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Posted on Friday, August 22nd, 2014 by Angie Han
Just because something is fun to watch doesn’t mean it was fun to make, as gossip rags are all too happy to tell you. But there’s something about NBC’s Parks and Recreation that makes us think this cast might actually be as delightful on set as they are on screen. Now, the Parks and Recreation Season 6 gag reel confirms those suspicions.
In the ten-minute video, Amy Poehler, Adam Scott, Chris Pratt, Nick Offerman, Aubrey Plaza and more take turns messing up, teasing each other, and just generally look like they’re having a good time. Plus, you get to see Ann and Chris again, and even Lil’ Sebastian stops by for an appearance. Watch the Parks and Recreation Season 6 gag reel after the jump.
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What if voice-over narration and scene-setting music could be heard by the characters in a film?
The split between diegetic and non-diegetic sound (ie, stuff characters can hear vs. stuff only the audience can hear) prevents voice-overs from intruding on the lives of the people in a story. But in The Gunfighter, a lone man walks into an old west saloon, and things get weird when everyone in the joint hears a baritone voice explaining the guy’s thoughts and actions.
And because the narrator is voiced by Nick Offerman, the messed-up situation is also very funny. I laughed more in eight minutes than in all of A Million Ways to Die in the West. Director Eric Kissack and writer Kevin Tenglin really nail the script and tone here, and Offerman’s performance — along with that from everyone else in the cast — is spot-on. Read More »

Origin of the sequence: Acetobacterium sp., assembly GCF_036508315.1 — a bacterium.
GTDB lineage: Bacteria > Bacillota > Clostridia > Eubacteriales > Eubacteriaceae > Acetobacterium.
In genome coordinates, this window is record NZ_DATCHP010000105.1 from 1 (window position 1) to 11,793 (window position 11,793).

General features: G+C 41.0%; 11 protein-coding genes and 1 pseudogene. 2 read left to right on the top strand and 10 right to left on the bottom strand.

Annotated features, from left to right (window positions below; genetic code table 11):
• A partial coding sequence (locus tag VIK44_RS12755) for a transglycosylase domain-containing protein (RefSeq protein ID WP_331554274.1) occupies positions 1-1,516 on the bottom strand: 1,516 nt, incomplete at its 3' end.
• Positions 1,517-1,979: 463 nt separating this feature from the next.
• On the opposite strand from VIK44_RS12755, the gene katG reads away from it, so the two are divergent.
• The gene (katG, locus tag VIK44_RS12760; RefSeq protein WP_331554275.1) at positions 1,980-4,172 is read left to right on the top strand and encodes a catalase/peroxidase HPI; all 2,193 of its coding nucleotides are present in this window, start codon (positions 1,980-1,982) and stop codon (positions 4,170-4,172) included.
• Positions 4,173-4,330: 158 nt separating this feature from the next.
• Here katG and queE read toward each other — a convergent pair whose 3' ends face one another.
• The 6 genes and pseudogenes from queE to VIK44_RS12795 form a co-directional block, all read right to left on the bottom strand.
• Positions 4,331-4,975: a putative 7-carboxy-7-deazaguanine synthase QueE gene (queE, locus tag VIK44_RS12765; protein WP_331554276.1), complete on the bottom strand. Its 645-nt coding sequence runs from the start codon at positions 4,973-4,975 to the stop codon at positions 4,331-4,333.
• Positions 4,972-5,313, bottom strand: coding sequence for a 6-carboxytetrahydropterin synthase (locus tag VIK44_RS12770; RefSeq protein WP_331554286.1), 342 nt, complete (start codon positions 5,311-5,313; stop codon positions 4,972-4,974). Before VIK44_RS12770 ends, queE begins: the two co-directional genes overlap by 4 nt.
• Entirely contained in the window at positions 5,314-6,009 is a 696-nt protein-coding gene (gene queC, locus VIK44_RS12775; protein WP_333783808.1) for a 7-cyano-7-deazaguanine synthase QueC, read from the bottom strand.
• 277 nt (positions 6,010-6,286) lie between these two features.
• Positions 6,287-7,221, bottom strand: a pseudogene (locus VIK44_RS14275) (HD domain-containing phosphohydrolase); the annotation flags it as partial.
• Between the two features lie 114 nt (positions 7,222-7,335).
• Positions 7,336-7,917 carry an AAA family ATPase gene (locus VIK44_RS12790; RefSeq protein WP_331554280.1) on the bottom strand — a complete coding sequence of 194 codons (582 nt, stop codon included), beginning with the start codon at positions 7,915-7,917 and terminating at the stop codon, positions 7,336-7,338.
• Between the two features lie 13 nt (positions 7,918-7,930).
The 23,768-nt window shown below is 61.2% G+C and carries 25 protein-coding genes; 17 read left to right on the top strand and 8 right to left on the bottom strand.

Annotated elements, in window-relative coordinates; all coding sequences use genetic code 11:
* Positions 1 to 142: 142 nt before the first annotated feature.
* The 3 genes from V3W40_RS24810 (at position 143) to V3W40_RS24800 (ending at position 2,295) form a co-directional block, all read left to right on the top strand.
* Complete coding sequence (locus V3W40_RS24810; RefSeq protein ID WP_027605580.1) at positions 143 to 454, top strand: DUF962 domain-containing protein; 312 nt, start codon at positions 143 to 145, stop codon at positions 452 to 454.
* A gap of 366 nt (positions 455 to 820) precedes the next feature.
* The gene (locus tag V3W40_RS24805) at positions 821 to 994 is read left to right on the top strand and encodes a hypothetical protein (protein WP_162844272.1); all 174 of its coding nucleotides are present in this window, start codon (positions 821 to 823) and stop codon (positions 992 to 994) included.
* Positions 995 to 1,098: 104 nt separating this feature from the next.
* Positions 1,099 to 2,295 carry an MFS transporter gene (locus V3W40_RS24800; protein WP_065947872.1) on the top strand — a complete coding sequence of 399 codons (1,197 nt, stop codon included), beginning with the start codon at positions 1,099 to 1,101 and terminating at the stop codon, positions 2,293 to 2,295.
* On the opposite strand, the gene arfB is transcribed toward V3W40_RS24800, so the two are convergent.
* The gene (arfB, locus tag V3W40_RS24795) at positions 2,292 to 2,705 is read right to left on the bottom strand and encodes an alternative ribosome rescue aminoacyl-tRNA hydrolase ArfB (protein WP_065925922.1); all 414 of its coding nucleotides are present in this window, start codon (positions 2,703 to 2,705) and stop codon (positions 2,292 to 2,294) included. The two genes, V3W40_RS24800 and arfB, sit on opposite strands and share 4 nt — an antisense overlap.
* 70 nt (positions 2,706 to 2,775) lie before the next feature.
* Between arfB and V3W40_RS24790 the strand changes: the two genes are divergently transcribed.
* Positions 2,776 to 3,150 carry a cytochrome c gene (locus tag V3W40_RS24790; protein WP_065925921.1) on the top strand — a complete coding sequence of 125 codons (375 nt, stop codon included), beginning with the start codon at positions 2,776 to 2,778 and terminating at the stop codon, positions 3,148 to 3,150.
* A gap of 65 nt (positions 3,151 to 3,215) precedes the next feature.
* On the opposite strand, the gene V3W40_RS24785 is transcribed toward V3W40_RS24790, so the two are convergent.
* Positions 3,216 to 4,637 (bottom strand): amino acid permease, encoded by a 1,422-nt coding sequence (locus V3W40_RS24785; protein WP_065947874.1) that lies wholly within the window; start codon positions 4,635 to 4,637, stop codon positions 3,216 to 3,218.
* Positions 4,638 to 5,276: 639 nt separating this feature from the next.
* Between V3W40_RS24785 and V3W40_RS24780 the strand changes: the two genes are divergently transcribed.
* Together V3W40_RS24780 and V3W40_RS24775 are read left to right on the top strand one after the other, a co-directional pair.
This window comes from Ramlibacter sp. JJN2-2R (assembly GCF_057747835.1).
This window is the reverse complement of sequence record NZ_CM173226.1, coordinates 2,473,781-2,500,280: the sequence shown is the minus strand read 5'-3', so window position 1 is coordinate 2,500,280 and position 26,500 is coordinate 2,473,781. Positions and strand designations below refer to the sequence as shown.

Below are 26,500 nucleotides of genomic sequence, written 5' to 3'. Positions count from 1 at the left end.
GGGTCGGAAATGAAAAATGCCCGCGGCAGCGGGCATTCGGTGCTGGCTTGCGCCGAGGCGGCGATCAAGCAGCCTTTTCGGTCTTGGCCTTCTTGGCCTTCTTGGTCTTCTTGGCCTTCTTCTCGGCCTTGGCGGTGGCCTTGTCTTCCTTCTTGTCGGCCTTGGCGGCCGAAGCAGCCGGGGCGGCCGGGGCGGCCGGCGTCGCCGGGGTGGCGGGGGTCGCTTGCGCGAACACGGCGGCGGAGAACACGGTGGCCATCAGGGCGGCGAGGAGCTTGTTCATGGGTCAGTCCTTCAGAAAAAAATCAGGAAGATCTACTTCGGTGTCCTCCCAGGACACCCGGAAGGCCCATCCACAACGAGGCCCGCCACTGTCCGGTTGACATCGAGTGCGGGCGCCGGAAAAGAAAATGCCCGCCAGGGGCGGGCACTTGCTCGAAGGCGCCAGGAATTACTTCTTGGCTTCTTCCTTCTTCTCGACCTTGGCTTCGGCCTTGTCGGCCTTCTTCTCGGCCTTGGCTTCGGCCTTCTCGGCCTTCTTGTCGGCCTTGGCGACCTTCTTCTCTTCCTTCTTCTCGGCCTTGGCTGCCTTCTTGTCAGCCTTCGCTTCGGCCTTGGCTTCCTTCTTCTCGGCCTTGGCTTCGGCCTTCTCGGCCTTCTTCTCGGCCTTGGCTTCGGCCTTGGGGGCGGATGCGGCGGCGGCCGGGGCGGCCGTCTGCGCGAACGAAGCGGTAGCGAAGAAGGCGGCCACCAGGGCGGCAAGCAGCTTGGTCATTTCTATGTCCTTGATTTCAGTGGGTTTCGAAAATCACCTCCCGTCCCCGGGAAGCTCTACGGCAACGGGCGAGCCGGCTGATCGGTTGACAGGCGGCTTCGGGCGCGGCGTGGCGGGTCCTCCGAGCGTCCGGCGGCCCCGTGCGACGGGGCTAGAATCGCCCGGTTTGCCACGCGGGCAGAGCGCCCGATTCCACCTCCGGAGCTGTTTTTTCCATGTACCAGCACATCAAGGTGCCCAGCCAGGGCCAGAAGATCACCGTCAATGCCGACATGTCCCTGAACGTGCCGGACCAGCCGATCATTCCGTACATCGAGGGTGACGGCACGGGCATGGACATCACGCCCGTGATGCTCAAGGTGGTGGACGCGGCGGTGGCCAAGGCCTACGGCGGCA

Posted on Wednesday, October 30th, 2013 by Angie Han
Even if you’re too old for trick-or-treating, you can count on getting at least one shiny new treat tomorrow. Warner Bros. has announced that they will release the second trailer for Phil Lord and Chris Miller‘s The Lego Movie on Thursday, October 31, to follow up that delightful first trailer we got back in June.
And to prepare for that new promo, the marketing team has revealed five brief new teasers based on some of the film’s central characters: good guy Emmet (Chris Pratt), kickass Wyldstyle (Elizabeth Banks), villainous President Business (Will Ferrell), pirate-y Metalbeard (Nick Offerman), and competitive Batman (Will Ferrell). Check ’em out after the jump.
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Posted on Thursday, August 1st, 2013 by Angie Han
What’s that line about unhappy families each being unhappy in their own way? If the wholesome-looking nuclear family at the center of We’re the Millers seems to bicker an awful lot, that may be because they’re suffering from a very unusual problem indeed — namely, that they’re not actually a family at all.
Jason Sudeikis leads the comedy as a small-time drug dealer who’s forced into a big job by his unscrupulous supplier (Ed Helms). In an elaborate scheme to smuggle pot into the country, he gets a stripper (Jennifer Aniston), a runaway (Emma Roberts), and an overeager neighbor (Will Poulter) to pretend to be his family. Watch the new red-band trailer after the jump.